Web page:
Fox News is reporting (here) that Ralph Nader will announce his candidacy for the presidency this weekend--as an independent. This is great news, not only for those of us who admire him personally (I voted for Nader in 1996 and 2000), but for President Bush, our commander in chief. You can be sure that Nader will be viciously attacked by Democrats, who hold him personally responsible for the 2000 defeat of Al Gore. (That's nonsense, of course. Nader was not and is not beholden to the party.)
Nader will receive votes from disaffected Democrats as well as independents like me. James Taranto reports today (here) that some Dean supporters are indicating an unwillingness to support the Democrat nominee. Some of them will undoubtedly vote for Nader, either out of spite toward the nominee (John Kerry or John Edwards) or in order to increase Howard Dean's chances in 2008. A Bush victory this fall will mean a wide-open race for president in 2008. It could be Howard Dean against Hillary Clinton for the Democrat nomination. The screamer versus the schemer. Things do be getting interesting!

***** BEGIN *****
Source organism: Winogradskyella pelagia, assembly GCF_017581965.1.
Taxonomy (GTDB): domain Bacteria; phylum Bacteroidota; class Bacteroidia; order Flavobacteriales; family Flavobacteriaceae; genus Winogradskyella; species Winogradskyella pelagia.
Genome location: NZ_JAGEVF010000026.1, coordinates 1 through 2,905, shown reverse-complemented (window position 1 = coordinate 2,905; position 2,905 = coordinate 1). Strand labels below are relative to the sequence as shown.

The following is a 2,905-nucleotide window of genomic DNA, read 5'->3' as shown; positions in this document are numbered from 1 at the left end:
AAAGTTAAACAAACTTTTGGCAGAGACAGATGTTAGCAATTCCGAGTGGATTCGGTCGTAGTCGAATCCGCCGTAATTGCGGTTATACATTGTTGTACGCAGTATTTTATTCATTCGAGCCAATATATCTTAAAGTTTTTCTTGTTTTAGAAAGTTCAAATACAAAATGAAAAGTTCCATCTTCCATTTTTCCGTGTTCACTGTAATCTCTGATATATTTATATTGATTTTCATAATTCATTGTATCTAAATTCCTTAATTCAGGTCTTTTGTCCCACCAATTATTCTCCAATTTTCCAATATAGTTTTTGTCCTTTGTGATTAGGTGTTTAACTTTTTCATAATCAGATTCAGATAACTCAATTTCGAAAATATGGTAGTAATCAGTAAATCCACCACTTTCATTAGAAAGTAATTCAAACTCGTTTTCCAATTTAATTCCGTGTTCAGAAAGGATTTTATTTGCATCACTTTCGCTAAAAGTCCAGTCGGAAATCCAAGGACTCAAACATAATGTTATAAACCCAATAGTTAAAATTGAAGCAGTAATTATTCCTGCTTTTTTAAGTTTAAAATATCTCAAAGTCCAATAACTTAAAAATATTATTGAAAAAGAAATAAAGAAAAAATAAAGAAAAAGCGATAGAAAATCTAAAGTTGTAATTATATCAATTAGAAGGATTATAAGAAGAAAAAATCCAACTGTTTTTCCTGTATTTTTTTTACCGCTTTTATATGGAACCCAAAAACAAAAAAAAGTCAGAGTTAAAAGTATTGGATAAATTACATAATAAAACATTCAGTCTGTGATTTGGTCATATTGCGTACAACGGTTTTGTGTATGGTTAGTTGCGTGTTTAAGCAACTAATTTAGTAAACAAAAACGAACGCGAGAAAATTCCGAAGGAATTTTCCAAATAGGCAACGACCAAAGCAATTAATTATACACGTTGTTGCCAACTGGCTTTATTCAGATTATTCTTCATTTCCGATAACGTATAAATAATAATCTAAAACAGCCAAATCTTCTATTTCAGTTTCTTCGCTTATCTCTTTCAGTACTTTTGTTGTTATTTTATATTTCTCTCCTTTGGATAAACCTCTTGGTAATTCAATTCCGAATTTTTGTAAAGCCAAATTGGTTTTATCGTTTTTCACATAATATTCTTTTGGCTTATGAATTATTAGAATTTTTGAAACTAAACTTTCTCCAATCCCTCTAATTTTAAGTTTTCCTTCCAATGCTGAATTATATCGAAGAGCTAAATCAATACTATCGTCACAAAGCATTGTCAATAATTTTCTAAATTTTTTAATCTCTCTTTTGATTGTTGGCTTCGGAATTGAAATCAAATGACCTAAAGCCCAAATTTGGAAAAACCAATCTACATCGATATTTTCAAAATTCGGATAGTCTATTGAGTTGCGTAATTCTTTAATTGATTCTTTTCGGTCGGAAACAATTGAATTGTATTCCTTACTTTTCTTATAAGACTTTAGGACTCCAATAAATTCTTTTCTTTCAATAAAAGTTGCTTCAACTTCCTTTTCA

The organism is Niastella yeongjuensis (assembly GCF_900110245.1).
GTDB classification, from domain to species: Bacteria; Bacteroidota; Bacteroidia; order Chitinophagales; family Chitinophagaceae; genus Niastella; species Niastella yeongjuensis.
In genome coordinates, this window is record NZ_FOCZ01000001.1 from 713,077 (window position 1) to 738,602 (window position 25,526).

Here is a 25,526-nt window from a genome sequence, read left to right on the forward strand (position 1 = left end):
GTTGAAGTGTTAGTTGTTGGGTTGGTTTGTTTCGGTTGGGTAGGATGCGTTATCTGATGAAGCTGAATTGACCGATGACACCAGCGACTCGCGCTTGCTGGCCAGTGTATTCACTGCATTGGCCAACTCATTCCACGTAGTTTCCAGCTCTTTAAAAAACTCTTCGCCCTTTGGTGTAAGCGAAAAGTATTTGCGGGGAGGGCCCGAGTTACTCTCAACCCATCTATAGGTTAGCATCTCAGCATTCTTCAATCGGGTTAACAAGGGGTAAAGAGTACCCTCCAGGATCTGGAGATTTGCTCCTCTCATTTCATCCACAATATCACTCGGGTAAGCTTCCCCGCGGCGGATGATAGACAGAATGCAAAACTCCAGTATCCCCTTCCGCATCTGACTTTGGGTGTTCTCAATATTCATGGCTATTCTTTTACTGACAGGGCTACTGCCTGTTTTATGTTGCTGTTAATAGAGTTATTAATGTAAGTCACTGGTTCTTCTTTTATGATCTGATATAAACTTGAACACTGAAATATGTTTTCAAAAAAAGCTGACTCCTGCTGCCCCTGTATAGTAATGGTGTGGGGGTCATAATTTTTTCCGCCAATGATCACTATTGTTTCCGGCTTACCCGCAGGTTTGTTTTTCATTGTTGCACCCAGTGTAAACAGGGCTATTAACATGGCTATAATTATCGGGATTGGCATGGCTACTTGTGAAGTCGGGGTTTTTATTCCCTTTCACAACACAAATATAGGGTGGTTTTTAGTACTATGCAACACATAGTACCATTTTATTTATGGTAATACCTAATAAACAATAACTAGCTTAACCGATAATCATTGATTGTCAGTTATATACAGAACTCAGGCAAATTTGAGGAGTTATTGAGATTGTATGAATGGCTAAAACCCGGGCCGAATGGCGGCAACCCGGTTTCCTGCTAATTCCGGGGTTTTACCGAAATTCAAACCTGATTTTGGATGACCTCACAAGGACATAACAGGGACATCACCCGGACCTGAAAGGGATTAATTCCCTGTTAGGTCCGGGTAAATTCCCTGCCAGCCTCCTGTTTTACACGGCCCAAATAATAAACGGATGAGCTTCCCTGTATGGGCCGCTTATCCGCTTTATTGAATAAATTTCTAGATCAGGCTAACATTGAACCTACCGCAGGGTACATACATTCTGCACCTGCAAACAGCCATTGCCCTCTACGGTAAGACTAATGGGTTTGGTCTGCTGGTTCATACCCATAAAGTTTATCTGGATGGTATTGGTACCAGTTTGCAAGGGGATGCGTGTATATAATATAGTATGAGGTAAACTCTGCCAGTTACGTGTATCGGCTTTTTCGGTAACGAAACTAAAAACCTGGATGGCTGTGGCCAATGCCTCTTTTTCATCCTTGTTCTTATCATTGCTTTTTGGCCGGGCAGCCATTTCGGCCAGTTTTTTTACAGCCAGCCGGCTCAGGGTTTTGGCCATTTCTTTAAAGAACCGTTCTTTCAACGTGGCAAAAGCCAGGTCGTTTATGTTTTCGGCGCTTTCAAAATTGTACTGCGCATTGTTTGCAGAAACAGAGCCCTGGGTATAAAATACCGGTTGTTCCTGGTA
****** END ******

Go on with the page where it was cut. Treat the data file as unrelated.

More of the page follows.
From Today's New York Times
To the Editor:
Re "And Now There Are Two" (editorial, Feb. 19):
By whittling down a broad array of candidates and choices to two men who are all but interchangeable, the primary process has deprived people of a true choice. This has taken place in a small number of mostly rural states, with populations smaller than a single county in many of the more populous states yet to hold primaries.
While I will stay interested in the process and outcome of this campaign, I am unhappy that a tiny number of voters in the early primaries and caucuses had such a disproportionate effect on the shape of the campaign. Voters in the so-called Super Tuesday states have every right to be angry about being co-opted from the process.
San Diego, Feb. 19, 2004